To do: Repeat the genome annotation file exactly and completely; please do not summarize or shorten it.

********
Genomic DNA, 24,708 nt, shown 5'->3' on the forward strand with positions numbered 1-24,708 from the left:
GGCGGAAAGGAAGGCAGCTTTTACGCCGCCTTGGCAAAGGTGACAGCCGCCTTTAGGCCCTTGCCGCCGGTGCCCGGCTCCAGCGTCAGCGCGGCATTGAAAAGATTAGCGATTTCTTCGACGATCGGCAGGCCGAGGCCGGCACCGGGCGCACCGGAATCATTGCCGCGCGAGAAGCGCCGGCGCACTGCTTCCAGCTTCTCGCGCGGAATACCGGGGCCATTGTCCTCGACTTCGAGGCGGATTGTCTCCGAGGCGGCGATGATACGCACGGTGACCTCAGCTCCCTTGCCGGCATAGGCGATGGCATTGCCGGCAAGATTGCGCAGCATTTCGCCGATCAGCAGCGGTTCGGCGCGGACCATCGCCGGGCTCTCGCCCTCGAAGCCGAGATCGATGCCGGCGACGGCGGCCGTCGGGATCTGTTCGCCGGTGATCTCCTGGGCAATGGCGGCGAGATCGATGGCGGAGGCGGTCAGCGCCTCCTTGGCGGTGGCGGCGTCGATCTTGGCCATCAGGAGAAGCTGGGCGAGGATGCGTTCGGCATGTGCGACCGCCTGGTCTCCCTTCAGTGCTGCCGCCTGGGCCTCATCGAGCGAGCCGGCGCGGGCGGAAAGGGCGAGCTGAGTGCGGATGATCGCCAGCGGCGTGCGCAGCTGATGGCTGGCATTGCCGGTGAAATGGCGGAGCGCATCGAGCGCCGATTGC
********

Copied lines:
Genomic DNA, 24,708 nt, shown 5'->3' on the forward strand with positions numbered 1-24,708 from the left:
GGCGGAAAGGAAGGCAGCTTTTACGCCGCCTTGGCAAAGGTGACAGCCGCCTTTAGGCCCTTGCCGCCGGTGCCCGGCTCCAGCGTCAGCGCGGCATTGAAAAGATTAGCGATTTCTTCGACGATCGGCAGGCCGAGGCCGGCACCGGGCGCACCGGAATCATTGCCGCGCGAGAAGCGCCGGCGCACTGCTTCCAGCTTCTCGCGCGGAATACCGGGGCCATTGTCCTCGACTTCGAGGCGGATTGTCTCCGAGGCGGCGATGATACGCACGGTGACCTCAGCTCCCTTGCCGGCATAGGCGATGGCATTGCCGGCAAGATTGCGCAGCATTTCGCCGATCAGCAGCGGTTCGGCGCGGACCATCGCCGGGCTCTCGCCCTCGAAGCCGAGATCGATGCCGGCGACGGCGGCCGTCGGGATCTGTTCGCCGGTGATCTCCTGGGCAATGGCGGCGAGATCGATGGCGGAGGCGGTCAGCGCCTCCTTGGCGGTGGCGGCGTCGATCTTGGCCATCAGGAGAAGCTGGGCGAGGATGCGTTCGGCATGTGCGACCGCCTGGTCTCCCTTCAGTGCTGCCGCCTGGGCCTCATCGAGCGAGCCGGCGCGGGCGGAAAGGGCGAGCTGAGTGCGGATGATCGCCAGCGGCGTGCGCAGCTGATGGCTGGCATTGCCGGTGAAATGGCGGAGCGCATCGAGCGCCGATTGC